In my last post, The PPP Debacle: You are Not Alone, I listed some items that needed clarification from the SBA and Treasury in the Paycheck Protection Program loans. I’m not saying they heard me, but…
They did issue clarification on some items today that should eliminate some confusion for the banks and borrowers. The entire document is available to view or download below.
Am I more encouraged than I was yesterday? Yes. I think the banks were paralyzed on some of these issues and were not moving forward on the applications, even if they had accepted them. I hope with this new information, they will start processing the applications and will start communicating a funding timeline to borrowers.
Defining the Lookback Period for Average Monthly Payroll Costs
The new guidance says you may use EITHER the 2019 calendar year or the previous twelve months.
Clarification of PEO Documentation
Since many banks were requesting the quarterly 941 reports, businesses that use a Professional Employer Organization (PEO) were struggling with what to give the lender to verify payroll. The FAQ’s gives some suggested documents that the PEO can provide that the lender can accept as verification.
Clarification of payroll tax exclusion from average monthly payroll costs
The Interim Final Guidance from last week created a new question of whether employee tax withholdings could or could not be included in the monthly payroll calculation. The guidance today clarified that you may use GROSS WAGES, which would include any taxes paid by the employees. The calculation still should not include any employer paid federal taxes.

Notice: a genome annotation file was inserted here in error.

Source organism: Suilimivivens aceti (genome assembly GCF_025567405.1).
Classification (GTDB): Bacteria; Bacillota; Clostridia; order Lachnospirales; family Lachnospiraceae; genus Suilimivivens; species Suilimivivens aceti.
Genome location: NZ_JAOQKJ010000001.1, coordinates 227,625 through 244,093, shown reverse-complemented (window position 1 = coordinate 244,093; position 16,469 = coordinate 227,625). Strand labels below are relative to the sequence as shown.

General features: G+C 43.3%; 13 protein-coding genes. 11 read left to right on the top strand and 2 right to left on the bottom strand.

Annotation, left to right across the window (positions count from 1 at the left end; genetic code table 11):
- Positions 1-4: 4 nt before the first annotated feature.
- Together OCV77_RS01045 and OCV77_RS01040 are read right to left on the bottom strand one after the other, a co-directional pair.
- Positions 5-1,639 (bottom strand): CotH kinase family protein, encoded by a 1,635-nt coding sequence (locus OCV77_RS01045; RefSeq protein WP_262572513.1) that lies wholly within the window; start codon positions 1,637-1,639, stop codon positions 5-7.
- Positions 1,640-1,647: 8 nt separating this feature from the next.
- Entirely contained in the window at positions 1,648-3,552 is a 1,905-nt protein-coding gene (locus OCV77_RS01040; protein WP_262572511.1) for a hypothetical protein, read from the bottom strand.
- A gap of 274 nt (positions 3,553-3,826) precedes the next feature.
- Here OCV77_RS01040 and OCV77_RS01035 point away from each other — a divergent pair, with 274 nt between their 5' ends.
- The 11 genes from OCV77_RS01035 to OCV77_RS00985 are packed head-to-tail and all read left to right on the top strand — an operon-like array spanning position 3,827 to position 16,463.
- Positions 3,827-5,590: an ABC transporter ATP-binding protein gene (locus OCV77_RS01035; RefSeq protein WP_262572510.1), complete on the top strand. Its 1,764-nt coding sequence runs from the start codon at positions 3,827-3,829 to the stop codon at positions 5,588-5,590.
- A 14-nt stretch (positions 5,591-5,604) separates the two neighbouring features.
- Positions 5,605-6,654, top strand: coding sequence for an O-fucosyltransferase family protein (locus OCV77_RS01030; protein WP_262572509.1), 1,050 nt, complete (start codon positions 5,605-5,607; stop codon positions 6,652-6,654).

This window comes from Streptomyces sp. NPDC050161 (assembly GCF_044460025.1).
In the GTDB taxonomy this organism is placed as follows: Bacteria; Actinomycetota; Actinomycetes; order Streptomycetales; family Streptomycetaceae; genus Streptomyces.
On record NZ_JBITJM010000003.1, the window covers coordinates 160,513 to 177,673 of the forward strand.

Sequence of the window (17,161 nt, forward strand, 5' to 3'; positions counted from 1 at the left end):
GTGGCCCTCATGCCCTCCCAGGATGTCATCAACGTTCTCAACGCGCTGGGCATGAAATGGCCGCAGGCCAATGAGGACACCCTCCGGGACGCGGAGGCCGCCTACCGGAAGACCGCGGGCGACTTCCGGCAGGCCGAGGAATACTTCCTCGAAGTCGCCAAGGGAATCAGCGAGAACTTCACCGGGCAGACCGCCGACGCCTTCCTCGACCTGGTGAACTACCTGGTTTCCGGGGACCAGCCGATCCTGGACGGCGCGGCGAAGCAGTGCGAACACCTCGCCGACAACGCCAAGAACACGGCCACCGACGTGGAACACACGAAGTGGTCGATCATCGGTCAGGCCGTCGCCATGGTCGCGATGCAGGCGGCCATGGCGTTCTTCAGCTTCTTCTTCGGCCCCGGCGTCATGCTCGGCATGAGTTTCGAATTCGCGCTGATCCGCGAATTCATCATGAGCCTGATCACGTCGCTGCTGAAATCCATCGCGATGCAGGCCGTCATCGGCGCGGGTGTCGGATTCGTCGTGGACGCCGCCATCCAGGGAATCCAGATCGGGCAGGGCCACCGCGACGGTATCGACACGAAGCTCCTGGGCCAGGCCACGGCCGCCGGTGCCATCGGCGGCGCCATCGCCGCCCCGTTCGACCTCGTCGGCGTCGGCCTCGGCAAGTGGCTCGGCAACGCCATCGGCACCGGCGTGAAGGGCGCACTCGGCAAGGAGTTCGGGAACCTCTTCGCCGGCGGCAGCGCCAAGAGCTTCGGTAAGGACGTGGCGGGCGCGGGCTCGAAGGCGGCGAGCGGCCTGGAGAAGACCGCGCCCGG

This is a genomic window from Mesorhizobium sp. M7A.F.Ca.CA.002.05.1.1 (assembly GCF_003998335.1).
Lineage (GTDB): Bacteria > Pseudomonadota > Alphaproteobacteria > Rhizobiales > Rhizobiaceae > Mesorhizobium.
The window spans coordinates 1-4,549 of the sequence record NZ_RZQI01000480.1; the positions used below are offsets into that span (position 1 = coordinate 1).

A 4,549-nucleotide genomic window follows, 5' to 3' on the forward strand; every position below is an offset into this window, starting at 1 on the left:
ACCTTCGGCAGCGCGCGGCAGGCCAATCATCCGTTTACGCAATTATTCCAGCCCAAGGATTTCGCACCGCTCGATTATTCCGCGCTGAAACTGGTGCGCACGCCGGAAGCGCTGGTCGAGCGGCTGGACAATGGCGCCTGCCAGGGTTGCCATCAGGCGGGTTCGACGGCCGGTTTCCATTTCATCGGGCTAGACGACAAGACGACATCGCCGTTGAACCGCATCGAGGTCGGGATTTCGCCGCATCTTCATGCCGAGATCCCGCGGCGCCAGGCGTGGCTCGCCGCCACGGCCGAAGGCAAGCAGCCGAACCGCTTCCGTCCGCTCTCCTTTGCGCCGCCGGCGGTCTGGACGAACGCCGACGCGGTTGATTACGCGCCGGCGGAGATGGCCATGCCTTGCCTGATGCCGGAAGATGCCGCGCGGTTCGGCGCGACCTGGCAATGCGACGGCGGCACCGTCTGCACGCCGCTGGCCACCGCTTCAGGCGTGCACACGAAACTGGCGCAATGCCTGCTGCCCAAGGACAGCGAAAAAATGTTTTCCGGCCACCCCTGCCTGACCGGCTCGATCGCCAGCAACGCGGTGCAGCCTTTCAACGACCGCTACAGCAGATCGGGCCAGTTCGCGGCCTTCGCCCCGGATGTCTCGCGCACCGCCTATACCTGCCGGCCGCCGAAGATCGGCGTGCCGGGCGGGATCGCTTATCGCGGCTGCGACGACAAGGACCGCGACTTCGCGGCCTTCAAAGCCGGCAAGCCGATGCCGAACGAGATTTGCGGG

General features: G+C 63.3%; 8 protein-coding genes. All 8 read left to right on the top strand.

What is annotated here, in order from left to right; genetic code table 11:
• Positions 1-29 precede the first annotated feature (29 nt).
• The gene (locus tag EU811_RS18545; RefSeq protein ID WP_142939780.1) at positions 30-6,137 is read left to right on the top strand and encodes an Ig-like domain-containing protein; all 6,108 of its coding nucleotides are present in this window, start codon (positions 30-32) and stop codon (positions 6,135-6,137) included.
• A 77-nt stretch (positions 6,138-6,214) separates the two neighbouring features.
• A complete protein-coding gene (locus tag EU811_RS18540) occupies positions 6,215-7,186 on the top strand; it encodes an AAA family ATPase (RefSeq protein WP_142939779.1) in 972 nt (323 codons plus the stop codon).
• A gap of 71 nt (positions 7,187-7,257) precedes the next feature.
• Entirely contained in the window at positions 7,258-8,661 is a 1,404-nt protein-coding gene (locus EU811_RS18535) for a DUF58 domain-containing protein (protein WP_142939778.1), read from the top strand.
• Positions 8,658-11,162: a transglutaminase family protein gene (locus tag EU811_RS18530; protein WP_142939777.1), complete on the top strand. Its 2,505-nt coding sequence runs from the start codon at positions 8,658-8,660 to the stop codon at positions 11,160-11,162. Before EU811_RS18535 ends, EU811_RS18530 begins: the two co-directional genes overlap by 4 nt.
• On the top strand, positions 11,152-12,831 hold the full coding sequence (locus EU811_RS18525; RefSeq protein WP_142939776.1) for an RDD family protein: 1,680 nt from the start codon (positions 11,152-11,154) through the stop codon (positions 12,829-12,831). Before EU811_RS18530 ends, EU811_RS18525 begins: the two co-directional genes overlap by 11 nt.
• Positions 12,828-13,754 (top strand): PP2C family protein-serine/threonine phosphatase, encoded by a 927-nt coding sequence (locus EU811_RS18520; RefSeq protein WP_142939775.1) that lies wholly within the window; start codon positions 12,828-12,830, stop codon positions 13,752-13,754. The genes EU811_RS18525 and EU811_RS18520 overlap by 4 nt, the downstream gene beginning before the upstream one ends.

Lender’s Requirements to Verify Average Monthly Payroll Calculation
Fortunately, the SBA and Treasury Department clarified the lender’s role in verifying the Average Monthly Payroll calculation, which will hopefully reduce the amount of documentation some banks were collecting.
The FAQ’s released today say that the lender does not need to verify each borrower’s calculation.
“Providing an accurate calculation of payroll costs is the responsibility of the borrower, and the borrower attests to the accuracy of those calculations on the Borrower Application Form. Lenders are expected to perform a good faith review, in a reasonable time, of the borrower’s calculations and supporting documents concerning average monthly payroll cost. For example, minimal review of calculations based on a payroll report by a recognized third-party payroll processor would be reasonable.”
What if the lender already approved or funded a loan under the old guidelines?
The SBA and Treasury says that’s okay, you don’t have to go back and redo the loan. However, if a business has already submitted an application and wants to update their computations based on this guidance, they may do so before their application is processed.
Since the lenders I have been in contact with have not even begun processing these loans, this gives you time to recalculate your payroll costs, if you were one of the unfortunate ones that submitted a smaller average monthly payroll number based on last week’s guidance.
I’m Not Celebrating Yet… But I Am Ordering the Champagne
So, this program hasn’t been forgotten and I am hopeful this guidance will eliminate some of the big roadblocks that were keeping lenders from processing these applications. I don’t know if borrowers will see funding this week, but I feel more confident that they will hear from their lenders this week with some timeline information.